MINOCQUA - Year by year, cultures and customs become more globalized.
Lakeland Union High School and a sister school in China want to keep their students in step with the changes.
For four years, high school students from Lakeland and DaQing, China, have exchanged students for a cultural immersion experience.
This week, a pair of Chinese high schoolers are in Minocqua to see American culture firsthand.
They were welcomed by the full student body today.
Their two Lakeland counterparts, who were in China last fall, have advice for them while here.
"Definitely try whatever they could because, I know when I was there, you want to take in the whole experience and make sure you don't miss anything. You might not be able to go back to that country, never be able to try that thing you were able to try there," suggests Nathan Ochocinski.
"They're kind of used to it, but you can tell that when they're here, they're suprised by everything. We have to explain things, we have to explain how to use forks and how to use knives, and how to maneuver around our American lives," says Ali Pleasant.
The two students came with the Liangs, school and community leaders from DaQing.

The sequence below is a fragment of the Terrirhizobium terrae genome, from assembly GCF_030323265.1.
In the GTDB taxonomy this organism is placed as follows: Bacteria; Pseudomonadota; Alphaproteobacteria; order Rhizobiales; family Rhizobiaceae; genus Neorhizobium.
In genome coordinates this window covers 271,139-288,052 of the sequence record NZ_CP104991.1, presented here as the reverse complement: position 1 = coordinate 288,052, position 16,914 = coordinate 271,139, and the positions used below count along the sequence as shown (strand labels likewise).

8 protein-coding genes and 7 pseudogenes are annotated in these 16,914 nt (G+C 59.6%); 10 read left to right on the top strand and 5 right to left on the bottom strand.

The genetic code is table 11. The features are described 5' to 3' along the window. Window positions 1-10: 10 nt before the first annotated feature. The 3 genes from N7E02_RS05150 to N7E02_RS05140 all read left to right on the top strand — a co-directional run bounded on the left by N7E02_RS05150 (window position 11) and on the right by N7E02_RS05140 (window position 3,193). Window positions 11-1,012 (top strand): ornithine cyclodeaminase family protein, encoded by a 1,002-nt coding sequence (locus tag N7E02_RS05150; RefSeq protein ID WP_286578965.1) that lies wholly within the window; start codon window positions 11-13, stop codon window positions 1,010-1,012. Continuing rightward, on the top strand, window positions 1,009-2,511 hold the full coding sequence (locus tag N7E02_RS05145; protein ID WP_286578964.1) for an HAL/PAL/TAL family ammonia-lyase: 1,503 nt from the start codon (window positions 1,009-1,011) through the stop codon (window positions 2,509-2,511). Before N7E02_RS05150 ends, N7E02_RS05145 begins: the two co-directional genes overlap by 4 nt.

Heavy rain this weekend nearly delayed the start of Lake Tomahawk's snowshoe baseball season.
The Snowhawks will begin their 12 game schedule Monday night against Newswatch 12.
Early Monday, it looked like the field at Snowshoe Park might be too wet to play on.
Snowhawks Manager Jeff Smith said the sun Monday afternoon has helped prepare the wood chips on the field for the game.
"Once you get them ruffed up, it kind of pulls the moisture out. It's kind of nice to have the sun going, because it will dry some of that right up. It takes a little while, it takes a little wind, but with everything going on now it's going to make big improvements by game time," said Smith.
LAKE TOMAHAWK - Camp American Legion recently opened up for visitors this year, but campers will notice some big changes.
The entire top floor of the main building was redone with new flooring and new bathrooms. The camp also cleared the way to put in concrete outside the front entrance to be used as a future spot for music and other outdoor gatherings.
But those aren't the only projects underway.
"The other one that we worked on was the front entrance and the sunroom entrance out here actually on the second floor, and that got a complete facelift on it also," said Camp Director Don Grundy. "We got stone work on the outside, all new windows, that we'll now be able to use these spaces in the winter."
Grundy hopes to be able to have winter programming in the future. The camp will also have a grand opening for a new building for families of the fallen this coming Wednesday.
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